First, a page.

The U.S. Court of Federal Claims recently refused to accept an amicus curiae brief that exceeded the allowable page limit and asserted a legal theory not put forward by the Plaintiff in Land of Lincoln Insurance Company v. United States. The brief was offered by two health care companies that are plaintiffs in a similar case (one of eight cases) pending in the Court under the Affordable Care Act. All of the eight cases involve challenges to the three-year premium stabilization program relating to “risk corridors” under which qualifying health plans pay money to or receive money from the Department of Health and Human Services based on the ratio of their premiums to claim costs.
In rejecting the health care companies’ amicus brief, the Court explained that although the companies had not sought leave to file their brief to serve as true “friends of the court,” their real objective was to advance the positions they were taking in their own cases. But this fact alone, the Court stated, would not bar them from filing an amicus brief:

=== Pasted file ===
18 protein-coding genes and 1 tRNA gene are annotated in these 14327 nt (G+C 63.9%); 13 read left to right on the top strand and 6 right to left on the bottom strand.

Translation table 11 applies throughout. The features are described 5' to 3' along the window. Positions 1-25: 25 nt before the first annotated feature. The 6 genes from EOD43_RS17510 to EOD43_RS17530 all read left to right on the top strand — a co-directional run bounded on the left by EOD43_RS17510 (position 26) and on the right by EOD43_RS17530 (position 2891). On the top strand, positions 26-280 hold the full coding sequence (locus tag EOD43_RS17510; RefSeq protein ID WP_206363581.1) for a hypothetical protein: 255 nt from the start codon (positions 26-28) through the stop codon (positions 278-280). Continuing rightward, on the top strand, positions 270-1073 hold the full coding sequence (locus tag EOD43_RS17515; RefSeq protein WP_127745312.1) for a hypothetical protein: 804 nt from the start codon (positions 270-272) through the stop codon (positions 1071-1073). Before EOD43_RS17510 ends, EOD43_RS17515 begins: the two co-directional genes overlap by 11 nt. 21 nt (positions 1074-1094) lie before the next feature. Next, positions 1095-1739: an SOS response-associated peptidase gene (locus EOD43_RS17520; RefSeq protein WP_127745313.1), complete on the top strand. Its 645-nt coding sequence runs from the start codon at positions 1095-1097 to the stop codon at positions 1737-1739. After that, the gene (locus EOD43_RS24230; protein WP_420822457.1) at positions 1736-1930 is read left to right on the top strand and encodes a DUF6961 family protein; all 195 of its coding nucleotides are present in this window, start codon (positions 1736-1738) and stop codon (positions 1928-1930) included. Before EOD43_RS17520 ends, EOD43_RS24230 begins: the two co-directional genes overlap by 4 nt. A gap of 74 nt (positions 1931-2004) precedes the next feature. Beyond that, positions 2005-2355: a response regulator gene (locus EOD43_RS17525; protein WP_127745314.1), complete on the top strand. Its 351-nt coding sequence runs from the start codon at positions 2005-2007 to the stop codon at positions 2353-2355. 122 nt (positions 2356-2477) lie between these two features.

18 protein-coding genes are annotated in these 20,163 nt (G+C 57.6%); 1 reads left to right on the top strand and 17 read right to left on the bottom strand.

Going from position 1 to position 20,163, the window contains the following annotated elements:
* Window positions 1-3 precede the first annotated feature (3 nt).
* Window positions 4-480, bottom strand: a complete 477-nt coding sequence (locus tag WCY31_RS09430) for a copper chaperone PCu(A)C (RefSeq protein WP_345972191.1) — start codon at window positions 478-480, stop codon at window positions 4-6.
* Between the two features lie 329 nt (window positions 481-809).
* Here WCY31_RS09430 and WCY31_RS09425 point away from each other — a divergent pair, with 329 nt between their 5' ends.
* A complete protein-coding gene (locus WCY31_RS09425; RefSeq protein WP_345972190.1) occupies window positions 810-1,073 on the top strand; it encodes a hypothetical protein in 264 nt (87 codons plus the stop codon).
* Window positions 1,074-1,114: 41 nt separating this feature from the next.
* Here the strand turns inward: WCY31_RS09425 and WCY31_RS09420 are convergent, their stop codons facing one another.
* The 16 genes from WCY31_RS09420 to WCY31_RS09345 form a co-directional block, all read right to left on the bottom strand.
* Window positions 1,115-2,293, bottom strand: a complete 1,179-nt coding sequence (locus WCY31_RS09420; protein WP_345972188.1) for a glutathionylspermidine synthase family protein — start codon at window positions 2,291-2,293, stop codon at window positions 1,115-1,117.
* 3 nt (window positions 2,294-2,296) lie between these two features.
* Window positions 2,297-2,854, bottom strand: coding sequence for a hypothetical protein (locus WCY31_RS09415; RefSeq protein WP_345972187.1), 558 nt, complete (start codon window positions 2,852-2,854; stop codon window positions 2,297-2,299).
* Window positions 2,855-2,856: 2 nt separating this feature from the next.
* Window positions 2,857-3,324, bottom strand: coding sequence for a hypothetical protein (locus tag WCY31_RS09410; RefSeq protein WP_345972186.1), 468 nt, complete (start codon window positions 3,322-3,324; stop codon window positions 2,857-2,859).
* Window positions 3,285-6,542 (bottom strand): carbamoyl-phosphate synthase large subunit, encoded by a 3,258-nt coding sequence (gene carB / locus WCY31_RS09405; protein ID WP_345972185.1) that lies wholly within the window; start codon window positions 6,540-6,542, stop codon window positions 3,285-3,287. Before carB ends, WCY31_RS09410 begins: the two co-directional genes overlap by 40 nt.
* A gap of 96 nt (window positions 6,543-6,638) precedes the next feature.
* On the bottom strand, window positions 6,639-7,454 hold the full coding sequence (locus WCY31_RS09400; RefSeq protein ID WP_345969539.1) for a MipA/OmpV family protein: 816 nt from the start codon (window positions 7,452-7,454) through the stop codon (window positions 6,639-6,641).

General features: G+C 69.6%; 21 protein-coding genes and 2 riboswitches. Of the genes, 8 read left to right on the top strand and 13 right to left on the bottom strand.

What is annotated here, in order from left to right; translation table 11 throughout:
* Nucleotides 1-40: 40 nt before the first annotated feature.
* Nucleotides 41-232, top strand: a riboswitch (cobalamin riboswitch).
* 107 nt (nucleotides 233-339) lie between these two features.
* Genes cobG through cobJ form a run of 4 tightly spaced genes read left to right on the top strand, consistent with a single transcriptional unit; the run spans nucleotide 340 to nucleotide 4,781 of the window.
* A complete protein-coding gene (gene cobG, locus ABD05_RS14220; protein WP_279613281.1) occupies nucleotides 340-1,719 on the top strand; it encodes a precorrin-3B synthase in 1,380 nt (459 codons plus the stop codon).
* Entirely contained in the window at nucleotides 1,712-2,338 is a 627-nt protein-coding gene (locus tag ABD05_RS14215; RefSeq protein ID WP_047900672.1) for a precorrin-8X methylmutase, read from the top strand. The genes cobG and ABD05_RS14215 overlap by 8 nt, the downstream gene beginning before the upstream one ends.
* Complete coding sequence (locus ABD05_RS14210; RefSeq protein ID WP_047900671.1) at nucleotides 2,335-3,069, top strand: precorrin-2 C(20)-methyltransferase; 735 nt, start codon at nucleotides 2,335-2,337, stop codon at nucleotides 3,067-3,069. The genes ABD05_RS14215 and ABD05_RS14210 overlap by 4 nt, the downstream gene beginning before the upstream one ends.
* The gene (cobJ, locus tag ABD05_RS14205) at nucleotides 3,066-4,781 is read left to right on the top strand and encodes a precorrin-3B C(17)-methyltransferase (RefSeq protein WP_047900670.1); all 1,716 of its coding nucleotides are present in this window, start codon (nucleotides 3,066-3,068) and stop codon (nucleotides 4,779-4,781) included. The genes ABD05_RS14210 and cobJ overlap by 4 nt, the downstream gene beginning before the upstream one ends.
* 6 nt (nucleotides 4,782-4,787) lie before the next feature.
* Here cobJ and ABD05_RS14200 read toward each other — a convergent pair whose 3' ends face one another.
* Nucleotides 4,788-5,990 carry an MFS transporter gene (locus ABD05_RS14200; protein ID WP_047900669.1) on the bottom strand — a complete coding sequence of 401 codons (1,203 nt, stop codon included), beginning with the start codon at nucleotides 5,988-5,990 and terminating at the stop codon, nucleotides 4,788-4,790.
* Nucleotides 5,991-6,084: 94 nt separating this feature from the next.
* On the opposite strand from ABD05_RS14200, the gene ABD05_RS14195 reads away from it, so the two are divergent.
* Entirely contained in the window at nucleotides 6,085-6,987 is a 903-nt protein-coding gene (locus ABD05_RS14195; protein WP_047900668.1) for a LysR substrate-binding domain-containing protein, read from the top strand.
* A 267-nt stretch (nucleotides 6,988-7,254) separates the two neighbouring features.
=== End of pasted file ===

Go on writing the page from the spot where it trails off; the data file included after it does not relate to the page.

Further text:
That circumstance would not ordinarily be disqualifying. Movants might have a perspective that would be helpful to the court or otherwise provide information and argument that would illuminate the issues in this case.
What ultimately proved fatal to the health care companies’ submission was the fact the brief did not comply with the Court’s rules, and it offered a legal theory not put forward by the Plaintiff:
[M]ovants have submitted with their motion an overlength 50-page brief, contravening Rule 5.4(b) of the Rules of the Court of Federal Claims, and the brief notably addresses at some length an implied contract theory that had not been posed by plaintiff
Read Judge Lettow’s full decision here.
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